Over the past few months, I’ve attended various industry meetings around the country, immersing myself in all things energy codes. Many of the discussions centered around updates in the IECC 2021/ASHRAE 90.1-2019 (’21/’19) energy code cycle, which will have a significant impact on metal buildings. In this mid-year update, I’ll share some of the insights I’ve gleaned throughout my travels. I’ll also review some of the challenges and opportunities that the most recent code changes present for metal building contractors and designers.
Make no mistake about it: You should become familiar with the latest code requirements even if your state or jurisdiction is a few code cycles behind. Adoptions are constantly made, and you’ll be better positioned to service your future projects if you know what’s on the horizon. Let’s dive in.
U-Value Changes in IECC 2021
U-value changes were top-of-mind at every meeting I attended. Metal building wall U-values have become more stringent in the following climate zones, jumping from U-0.052 to:
Climate Zones 5 and 6
IECC 2021: U-0.050
Climate Zone 7
IECC 2021: U-0.044
Climate Zone 8
IECC 2021: U-0.039
Air Barrier Updates in IECC 2021
The first mention of air barriers was in IECC 2009, and the IECC 2015/ASHRAE 90.1-2013 cycle made air barriers mandatory provisions. IECC 2021 takes it a step further and requires air barriers to be verified:
Section C402.5.1.5 Requires Building Performance Verification. The installation of the continuous air barrier shall be verified by the code official, a registered design professional or approved agency. This section lays out review of documents, inspections during construction, and a final commissioning report. There are some exemptions based on building sizes in certain climate zones, but you still must meet the materials, assembly or whole building testing requirements in most cases. Exemptions can be found in IECC 2021 section C402.5.1.2
Remember that the air barrier must be located within the building’s thermal envelope. It can be placed on the interior side, exterior side, somewhere within assemblies composing the envelope, or any combination thereof. It is also mandatory to identify the air barrier in drawings and for it be continuous across joints and assemblies. Joints and seams must be sealed and securely installed. Penetrations and joints and seals associated with penetrations must be sealed in a manner compatible with construction material and location.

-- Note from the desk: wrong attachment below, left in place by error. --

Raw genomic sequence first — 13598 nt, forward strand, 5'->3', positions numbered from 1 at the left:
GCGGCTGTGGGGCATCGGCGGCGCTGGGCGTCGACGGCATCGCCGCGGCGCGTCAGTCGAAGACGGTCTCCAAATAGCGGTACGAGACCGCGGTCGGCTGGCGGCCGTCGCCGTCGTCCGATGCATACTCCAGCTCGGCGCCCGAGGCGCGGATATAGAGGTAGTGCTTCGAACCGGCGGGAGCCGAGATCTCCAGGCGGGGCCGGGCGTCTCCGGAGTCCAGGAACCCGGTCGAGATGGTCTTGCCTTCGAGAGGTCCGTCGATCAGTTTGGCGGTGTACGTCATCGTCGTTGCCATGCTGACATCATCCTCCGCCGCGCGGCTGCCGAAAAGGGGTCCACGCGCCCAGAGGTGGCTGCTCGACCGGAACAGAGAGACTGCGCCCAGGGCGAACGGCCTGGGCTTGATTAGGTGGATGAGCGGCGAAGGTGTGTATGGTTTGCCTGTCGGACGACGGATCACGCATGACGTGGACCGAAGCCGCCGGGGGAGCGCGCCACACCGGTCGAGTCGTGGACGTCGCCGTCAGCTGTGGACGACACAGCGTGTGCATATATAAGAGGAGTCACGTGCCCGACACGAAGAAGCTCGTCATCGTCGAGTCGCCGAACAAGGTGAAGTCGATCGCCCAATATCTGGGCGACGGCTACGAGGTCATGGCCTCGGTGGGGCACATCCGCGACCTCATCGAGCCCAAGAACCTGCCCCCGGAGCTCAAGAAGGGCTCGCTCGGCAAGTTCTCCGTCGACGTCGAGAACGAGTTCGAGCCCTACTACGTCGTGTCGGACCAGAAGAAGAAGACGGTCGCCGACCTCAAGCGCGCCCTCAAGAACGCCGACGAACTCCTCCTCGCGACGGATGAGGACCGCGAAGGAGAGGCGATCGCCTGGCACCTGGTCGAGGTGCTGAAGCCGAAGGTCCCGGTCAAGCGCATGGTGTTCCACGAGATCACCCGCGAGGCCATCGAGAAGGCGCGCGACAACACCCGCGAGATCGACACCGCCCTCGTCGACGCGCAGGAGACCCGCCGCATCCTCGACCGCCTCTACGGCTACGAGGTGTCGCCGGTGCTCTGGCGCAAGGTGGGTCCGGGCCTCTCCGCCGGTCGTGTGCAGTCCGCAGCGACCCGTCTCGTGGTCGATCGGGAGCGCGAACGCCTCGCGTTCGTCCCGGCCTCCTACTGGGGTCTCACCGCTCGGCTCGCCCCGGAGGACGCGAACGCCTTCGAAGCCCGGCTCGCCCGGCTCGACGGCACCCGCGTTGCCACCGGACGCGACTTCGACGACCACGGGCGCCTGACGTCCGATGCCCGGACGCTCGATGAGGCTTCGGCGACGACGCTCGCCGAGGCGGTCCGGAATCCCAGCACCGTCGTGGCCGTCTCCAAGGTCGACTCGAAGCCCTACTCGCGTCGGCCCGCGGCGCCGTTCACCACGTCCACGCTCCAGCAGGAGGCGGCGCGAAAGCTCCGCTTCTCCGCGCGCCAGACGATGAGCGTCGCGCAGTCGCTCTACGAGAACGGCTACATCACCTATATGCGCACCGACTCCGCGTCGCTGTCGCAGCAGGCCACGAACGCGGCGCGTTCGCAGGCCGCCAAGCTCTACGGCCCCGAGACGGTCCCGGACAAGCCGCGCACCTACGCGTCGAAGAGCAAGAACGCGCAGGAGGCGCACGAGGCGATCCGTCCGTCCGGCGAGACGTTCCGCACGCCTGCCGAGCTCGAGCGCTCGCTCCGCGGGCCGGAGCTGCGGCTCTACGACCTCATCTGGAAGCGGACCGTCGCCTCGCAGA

Insulated Metal Panels: U-Value Changes in ASHRAE 90.1-2022
The ASHRAE 90.1-2022 Standard includes the following in section A9.4.7: U-factors of insulated metal panels shall be determined by two- or three-dimensional finite difference or finite volume computer models or by testing in accordance with Section A9.3.2 and shall include panel side joints.
“If Opportunity Doesn’t Knock, Build a Door”
The latest code cycle (‘21/’19) includes more stringent air sealing and blower door testing requirements, stricter lighting and mechanical system updates, and a reduced BTU table for semi-heated space (you can read more about those in my blog post from last year). These updates make meeting code more complex than ever. You could spend hours deciphering the code jargon alone. My #1 recommendation for contractors, erectors, and building designers is to rely on your team and utilize the resources available. Suppliers should understand the section of the code related to their product and guide you in code compliance. Your Therm-All sales rep is a part of your team. Our salesforce regularly participates in continuing energy code education so that you don’t have to. We’re on top of the building envelope updates throughout
the country, and we view energy code consultation as part of our job.
Code Status by State
The chart below, which is a comprehensive list of code adoptions in each state, is current as of June 2023. You can think of this as a guideline to help determine which adoptions have been made in your state.
The Code Man Tour Continues
Bill Beals, District Manager of Therm-All, is a 38-year veteran of the metal building industry and a contributing member of several committees, including the Metal Building Manufacturers Association (MBMA) Energy Committee and the National Insulation Association (NIA) Laminators Committee. Bill also belongs to the American Society of Heating, Refrigeration, and Air Conditioning Engineers (ASHRAE) and the International Code Council (ICC).Bill has contributed to many articles and reference guides on commercial energy codes, and is often invited to share his extensive energy code knowledge at various conferences and educational seminars.